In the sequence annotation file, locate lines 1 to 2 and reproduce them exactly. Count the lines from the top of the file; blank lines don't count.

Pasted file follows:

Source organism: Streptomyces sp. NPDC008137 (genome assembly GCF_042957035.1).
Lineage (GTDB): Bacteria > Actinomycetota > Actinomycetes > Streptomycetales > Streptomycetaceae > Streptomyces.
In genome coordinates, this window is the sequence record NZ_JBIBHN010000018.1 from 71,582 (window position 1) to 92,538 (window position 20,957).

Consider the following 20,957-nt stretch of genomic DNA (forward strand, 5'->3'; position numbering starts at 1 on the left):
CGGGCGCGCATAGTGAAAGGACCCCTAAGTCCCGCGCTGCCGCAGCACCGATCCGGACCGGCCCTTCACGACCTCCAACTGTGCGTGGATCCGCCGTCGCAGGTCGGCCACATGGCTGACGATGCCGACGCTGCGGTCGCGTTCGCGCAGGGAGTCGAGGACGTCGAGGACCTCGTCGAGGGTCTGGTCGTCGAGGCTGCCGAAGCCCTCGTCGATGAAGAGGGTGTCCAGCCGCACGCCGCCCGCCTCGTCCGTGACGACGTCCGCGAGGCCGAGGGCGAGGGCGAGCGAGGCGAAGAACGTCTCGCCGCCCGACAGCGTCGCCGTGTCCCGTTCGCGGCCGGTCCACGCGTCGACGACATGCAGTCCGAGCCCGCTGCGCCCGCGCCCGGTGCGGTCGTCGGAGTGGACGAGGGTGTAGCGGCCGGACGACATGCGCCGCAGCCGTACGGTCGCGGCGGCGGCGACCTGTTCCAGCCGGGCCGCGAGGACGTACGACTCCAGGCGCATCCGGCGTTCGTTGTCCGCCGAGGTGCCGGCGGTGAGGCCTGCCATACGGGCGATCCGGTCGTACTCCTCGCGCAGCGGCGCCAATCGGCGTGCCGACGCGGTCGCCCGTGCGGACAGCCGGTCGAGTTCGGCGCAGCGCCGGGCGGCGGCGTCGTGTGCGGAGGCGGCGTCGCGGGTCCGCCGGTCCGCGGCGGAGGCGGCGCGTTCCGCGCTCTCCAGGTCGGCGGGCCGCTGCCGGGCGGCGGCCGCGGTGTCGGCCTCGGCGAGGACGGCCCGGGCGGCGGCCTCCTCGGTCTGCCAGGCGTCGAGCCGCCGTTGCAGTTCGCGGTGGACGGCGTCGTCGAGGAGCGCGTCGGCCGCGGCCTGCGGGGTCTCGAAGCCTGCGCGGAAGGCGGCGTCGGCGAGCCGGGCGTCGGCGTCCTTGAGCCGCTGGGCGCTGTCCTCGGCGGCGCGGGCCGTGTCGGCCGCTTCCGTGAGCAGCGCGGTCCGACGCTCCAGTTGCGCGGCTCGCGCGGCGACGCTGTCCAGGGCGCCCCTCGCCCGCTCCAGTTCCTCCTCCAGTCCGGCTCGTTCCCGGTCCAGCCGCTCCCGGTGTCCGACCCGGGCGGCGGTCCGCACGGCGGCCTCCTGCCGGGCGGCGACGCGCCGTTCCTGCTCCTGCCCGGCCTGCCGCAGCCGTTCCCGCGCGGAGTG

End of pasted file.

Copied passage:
Source organism: Streptomyces sp. NPDC008137 (genome assembly GCF_042957035.1).
Lineage (GTDB): Bacteria > Actinomycetota > Actinomycetes > Streptomycetales > Streptomycetaceae > Streptomyces.